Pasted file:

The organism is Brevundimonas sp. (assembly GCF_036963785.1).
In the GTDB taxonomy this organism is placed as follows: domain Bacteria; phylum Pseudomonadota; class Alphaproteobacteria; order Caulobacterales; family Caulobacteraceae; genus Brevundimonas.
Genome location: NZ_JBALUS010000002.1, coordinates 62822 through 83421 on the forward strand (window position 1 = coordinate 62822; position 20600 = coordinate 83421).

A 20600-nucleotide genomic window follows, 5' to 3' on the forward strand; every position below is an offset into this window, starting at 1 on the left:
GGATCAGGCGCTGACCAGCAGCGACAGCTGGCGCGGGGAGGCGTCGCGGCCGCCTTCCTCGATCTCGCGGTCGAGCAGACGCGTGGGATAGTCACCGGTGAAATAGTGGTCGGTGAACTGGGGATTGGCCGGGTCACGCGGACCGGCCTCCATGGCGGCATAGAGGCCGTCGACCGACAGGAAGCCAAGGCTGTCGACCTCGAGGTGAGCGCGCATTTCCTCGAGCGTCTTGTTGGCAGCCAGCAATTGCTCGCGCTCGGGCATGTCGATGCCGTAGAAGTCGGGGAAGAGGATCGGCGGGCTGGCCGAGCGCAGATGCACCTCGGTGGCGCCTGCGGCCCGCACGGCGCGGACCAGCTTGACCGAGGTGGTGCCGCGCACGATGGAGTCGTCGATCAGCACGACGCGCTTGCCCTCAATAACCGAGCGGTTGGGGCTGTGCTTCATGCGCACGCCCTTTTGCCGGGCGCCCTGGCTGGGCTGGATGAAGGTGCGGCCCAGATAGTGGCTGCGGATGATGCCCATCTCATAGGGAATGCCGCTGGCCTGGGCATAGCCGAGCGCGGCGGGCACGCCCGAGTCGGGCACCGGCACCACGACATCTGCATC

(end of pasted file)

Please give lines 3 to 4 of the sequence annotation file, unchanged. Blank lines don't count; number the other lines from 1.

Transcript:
Genome location: NZ_JBALUS010000002.1, coordinates 62822 through 83421 on the forward strand (window position 1 = coordinate 62822; position 20600 = coordinate 83421).

A 20600-nucleotide genomic window follows, 5' to 3' on the forward strand; every position below is an offset into this window, starting at 1 on the left: